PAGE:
The judge said there was no doubt that, after the 2019/2020 season resumed, there were significant changes to how the matches that remained to be completed were played, particularly as: no fans were permitted to attend; the remaining fixtures were condensed into a five week (instead of nine week) period; a significant number were rescheduled from weekends to weekdays; and kick-off times were modified so that many more matches began late at night (in China/Macau).
The judge noted, however, that it did not necessarily matter that the conditions under which the season resumed were different to what had been anticipated when the contract was entered into. As he put it:
“The English law of contract does not require, or expect, contracts to be renegotiated or rewritten simply because events transpire differently to what is expected. This would lead to confusion and indeed chaos.”
The question was whether the changes were properly characterised as a “fundamental change” to “the format of the Competition” for the purposes of clause 12.1(d). It was only if they could be so characterised that the court would have to consider whether those changes had a “material adverse effect on the exercise of the Rights” by PPL. The judge said that, if it was necessary to consider that latter point, it would not be suitable for summary determination so a trial would be needed (although he did say that, in his judgment, PPL would have a realistic prospect of success at trial on the material adverse effect issue).
Fraser J noted that, as established by the Supreme Court’s judgment in Wood v Capita Insurance Services Ltd  UKSC, construing a contract is a “unitary exercise [which] involves an iterative process by which each suggested interpretation is checked against the provisions of the contract and its commercial consequences are investigated”. So the words used in the written agreement, the factual matrix, and the context in which the agreement was reached must all be considered in the balance.
Performing that exercise, the judge concluded that there was no fundamental change to the “format of the Competition”. Format did not include kick off times, the days matches were played, or whether there were fans present. The expression referred to the way the competition was undertaken between the member clubs, ie: how often they played one another; the total number of matches; the fact they play home and away; how points are awarded; how the league table is organised. None of these were changed when the season resumed.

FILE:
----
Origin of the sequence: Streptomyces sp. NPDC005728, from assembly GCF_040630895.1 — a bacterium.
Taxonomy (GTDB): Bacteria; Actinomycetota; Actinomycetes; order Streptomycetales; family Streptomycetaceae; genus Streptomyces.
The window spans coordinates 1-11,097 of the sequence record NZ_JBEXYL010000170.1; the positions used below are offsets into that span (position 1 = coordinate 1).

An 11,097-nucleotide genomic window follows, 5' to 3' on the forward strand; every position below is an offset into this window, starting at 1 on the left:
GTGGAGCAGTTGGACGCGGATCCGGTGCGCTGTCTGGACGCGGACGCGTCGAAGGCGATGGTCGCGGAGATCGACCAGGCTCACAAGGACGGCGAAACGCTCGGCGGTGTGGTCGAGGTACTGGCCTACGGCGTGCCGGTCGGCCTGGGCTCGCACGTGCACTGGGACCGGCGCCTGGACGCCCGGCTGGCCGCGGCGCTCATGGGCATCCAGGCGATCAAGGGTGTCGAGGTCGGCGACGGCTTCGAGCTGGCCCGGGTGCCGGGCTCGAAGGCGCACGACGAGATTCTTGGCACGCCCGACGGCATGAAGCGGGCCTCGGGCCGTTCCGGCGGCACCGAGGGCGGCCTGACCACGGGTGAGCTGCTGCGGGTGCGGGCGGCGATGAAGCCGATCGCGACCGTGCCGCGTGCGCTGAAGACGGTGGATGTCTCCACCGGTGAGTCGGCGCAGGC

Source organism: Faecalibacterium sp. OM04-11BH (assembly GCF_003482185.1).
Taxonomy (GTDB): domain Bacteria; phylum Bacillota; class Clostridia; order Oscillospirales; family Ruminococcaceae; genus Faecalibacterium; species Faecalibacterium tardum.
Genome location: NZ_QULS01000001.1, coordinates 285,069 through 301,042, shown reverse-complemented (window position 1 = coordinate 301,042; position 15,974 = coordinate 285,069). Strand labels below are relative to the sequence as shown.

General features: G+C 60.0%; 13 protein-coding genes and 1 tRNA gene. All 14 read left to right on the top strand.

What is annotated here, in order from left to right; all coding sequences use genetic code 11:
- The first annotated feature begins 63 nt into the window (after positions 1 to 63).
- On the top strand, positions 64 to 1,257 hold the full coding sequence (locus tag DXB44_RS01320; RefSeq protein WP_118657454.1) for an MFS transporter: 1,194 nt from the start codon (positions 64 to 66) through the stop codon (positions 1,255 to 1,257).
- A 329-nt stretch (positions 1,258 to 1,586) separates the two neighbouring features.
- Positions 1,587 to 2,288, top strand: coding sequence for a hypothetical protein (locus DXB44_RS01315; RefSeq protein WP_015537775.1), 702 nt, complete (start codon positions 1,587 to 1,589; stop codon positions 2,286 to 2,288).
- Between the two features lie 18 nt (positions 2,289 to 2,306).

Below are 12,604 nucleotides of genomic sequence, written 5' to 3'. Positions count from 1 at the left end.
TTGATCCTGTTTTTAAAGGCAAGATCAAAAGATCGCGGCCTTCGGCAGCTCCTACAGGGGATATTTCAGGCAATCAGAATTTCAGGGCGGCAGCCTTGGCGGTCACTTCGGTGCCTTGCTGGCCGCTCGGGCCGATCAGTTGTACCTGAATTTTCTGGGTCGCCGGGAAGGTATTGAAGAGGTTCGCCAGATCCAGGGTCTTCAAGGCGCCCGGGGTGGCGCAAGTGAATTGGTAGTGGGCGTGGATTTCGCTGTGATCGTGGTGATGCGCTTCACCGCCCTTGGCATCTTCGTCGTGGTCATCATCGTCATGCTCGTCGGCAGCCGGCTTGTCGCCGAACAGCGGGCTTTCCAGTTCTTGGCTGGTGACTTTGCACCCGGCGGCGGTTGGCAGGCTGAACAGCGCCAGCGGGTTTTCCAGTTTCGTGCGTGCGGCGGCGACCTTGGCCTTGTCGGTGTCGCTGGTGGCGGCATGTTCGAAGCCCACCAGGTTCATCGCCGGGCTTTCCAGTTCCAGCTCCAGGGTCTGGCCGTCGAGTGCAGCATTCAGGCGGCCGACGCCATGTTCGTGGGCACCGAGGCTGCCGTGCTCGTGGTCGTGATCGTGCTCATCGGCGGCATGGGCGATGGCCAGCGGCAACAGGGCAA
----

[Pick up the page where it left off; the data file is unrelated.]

The judge considered that this result was clear from the words used in the LPA (including in the definition of “Competition”), and was also supported by the Premier League’s Rules which formed part of the factual matrix known to both parties at the time the LPA was agreed. It also made commercial sense, given the number of variables that could occur as any season unfolded and which might affect scheduling. If PPL were to be given some form of involvement in scheduling decisions, it could have been very problematic. There were simply no provisions in the LPA that gave PPL the right to be involved, and the detailed provisions that existed demonstrated that it was for the Premier League to choose.
That conclusion was also consistent with the examples of “fundamental change” given in the contract itself, being a reduction in the number of Clubs or the Competition ceasing to be the premier league competition in England and Wales.
If there had been a fundamental change to the format of the competition, contrary to the judge’s finding, the judge said (obiter) that he would have rejected the Premier League’s submission that the good faith negotiation requirement in clause 12.1(d) was unenforceable based on Walford v Miles  2 AC 128. As the judge put it, “the concept of good faith in contracts in English law has moved on a great deal” since that case. Such provisions are now common and, as Teare J observed in Emirates Trading Agency LLC v Prime Mineral Exports Private Limited  EWHC 2104 (Comm) (considered here), the reason for considering such clauses enforceable is that it is in the public interest for expensive and time consuming arbitration or litigation to be avoided. Accordingly, such a term should not simply be ignored.
The LPA made clear that, if it was terminated under its terms, that would not affect any obligation falling due for performance prior to such termination. Accordingly, the instalments had to be paid and it was appropriate to grant summary judgment.